Happy (belated) MLK day! Today’s post is going to be about minorities, but not the type you’re probably thinking of. No, today I’m going to write about the constant question that invisible minorities face–whether or not to let others know about their minority status. This is an especially difficult question for people with disabilities that aren’t immediately obvious, because asking for needed accommodations intersects with the decision to disclose their status.
Since I’ve been diagnosed as being on the autism spectrum, I’ve wrestled with the question of how open about it to be. For the most part I’ve kept quiet about it. Partly this is because my own difficulties are minor, so I don’t really need to ask for accommodations, making my autism something of a non-issue. There’s also an ideological component as well, because if I do need accommodations, it shouldn’t matter that I’ve been diagnosed as being autistic, just that my needs aren’t being met.
The last part, though, is a desire to not be defined by my austism. It’s not the whole of who I am. On the other hand, though, it has always defined me in some way. The troubles I had growing up were a result of being autistic, even though I was undiagnosed. Not knowing didn’t stop those traits from being apparent to the people around me, nor did it cause them to treat me with any more respect.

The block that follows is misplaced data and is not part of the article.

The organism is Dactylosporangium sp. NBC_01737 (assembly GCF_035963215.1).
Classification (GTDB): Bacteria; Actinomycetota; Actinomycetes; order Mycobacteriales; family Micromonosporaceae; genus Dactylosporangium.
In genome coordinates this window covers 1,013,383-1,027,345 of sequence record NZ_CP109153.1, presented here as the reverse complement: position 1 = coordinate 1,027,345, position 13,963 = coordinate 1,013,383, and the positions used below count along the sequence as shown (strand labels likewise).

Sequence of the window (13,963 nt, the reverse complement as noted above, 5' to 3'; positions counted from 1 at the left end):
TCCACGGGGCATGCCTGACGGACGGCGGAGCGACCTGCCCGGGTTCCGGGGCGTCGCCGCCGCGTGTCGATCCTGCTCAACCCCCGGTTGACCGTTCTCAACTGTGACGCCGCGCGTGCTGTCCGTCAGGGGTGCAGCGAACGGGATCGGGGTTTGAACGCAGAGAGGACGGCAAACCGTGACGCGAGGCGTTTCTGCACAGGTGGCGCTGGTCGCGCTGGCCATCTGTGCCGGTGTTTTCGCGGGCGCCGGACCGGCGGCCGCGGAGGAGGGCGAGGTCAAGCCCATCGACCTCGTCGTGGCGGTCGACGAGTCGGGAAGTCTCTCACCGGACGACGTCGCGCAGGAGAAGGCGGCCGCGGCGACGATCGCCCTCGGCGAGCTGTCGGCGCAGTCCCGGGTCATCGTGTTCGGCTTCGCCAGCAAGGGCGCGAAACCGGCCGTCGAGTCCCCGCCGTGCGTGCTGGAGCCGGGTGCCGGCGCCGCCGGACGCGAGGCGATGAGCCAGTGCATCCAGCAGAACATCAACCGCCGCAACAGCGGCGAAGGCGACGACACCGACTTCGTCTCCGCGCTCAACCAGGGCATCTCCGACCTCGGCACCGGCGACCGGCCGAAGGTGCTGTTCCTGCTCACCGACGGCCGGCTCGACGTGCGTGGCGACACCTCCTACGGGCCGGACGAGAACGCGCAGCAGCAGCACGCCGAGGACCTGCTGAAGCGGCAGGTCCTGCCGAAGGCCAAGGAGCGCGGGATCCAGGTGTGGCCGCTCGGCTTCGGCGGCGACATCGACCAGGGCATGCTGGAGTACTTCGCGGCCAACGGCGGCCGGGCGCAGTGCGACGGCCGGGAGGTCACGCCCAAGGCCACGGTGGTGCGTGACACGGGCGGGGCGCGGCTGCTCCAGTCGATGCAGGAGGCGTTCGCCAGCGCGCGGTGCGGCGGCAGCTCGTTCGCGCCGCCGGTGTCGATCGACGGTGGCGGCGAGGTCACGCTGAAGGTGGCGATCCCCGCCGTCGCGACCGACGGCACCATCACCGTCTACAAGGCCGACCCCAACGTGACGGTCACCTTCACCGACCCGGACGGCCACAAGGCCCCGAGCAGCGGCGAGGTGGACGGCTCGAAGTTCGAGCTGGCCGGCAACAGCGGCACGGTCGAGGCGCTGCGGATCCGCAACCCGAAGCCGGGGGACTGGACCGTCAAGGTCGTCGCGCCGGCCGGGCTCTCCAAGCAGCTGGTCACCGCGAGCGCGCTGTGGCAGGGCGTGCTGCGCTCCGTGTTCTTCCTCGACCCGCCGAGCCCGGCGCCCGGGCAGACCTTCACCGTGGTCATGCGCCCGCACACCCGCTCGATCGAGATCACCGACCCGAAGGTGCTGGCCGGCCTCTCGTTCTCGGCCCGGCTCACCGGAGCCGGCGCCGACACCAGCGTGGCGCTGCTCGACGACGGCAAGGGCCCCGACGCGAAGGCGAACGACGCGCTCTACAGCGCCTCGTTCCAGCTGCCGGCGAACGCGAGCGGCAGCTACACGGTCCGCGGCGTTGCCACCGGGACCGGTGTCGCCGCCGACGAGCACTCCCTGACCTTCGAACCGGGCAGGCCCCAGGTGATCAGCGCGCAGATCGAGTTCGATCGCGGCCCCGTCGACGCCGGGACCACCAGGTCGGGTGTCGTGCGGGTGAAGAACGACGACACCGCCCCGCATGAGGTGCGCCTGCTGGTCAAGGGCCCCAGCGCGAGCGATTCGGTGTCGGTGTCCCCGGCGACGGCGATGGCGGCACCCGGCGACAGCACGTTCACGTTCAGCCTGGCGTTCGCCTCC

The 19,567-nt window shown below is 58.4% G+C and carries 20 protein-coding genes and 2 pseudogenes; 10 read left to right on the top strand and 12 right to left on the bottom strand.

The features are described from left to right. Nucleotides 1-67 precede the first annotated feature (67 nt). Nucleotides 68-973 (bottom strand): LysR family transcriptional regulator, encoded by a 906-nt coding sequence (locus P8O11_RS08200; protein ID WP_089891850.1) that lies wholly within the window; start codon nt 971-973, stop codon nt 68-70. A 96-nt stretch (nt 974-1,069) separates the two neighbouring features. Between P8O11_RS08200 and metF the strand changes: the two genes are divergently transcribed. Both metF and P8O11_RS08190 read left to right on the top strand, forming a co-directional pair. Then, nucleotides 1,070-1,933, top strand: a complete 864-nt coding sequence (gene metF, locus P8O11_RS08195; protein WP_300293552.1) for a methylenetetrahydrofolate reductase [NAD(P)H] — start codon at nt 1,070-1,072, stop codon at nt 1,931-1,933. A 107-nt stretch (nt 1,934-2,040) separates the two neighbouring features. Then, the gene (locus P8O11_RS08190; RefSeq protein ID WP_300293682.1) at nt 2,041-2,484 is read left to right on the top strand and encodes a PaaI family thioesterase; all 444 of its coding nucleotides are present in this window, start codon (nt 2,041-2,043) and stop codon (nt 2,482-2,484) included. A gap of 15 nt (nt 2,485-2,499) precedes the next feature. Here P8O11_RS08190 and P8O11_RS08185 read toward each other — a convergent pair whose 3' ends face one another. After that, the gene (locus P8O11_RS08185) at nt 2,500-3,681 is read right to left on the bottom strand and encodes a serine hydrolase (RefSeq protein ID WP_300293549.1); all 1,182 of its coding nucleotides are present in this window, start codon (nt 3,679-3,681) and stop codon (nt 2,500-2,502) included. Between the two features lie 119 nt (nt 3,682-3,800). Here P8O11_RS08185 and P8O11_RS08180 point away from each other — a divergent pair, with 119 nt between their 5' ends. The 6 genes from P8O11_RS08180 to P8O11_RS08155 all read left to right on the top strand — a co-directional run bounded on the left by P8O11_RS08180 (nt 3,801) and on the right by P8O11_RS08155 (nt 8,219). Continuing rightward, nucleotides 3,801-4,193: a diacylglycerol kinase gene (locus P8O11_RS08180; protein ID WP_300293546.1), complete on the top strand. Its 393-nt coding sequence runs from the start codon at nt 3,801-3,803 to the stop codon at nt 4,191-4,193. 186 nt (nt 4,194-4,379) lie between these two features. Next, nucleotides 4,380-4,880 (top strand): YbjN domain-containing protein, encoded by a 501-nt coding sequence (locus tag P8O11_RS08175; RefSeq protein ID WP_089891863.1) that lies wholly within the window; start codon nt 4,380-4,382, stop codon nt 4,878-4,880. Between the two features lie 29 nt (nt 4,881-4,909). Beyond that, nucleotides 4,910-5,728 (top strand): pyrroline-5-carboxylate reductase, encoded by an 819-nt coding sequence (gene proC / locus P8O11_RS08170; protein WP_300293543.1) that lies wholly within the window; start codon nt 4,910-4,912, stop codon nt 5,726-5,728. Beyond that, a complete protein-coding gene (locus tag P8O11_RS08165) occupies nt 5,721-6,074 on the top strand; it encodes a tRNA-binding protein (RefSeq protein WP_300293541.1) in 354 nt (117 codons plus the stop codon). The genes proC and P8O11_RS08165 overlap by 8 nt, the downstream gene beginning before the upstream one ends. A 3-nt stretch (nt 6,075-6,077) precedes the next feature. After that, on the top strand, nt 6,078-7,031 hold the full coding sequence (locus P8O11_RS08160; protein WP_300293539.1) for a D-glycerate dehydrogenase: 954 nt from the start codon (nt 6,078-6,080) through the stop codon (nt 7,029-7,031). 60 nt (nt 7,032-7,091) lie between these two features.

In some ways, the diagnosis has been a relief, because it gives me a way to not only see how I’m different, but figure out how to cope with my differences. It has also been a way to connect with others who have dealt with the same issues I have, which has been both uplifting and a confirmation of my deepest fears. It’s nice knowing that I’m not alone, yet I’m also looking at reflections of my own experiences with not being accepted because of being different. I fear being open about being autistic because of those stories. And it sucks, because I feel like I’m hiding something. I don’t like hiding something that I’m not ashamed of, and I hate that I have to consider the possible ramifications of being open about it. The burden of not knowing why I was different has been replaced with the burden of knowing why I’m different. (Don’t get me wrong, I vastly prefer the latter, but the fact that it’s a burden at all strikes me as fundamentally wrong.)
Ideally, none of it would matter. My differences, and those of others both like me and different from me, would simply be accepted the way our culture so often claims to do.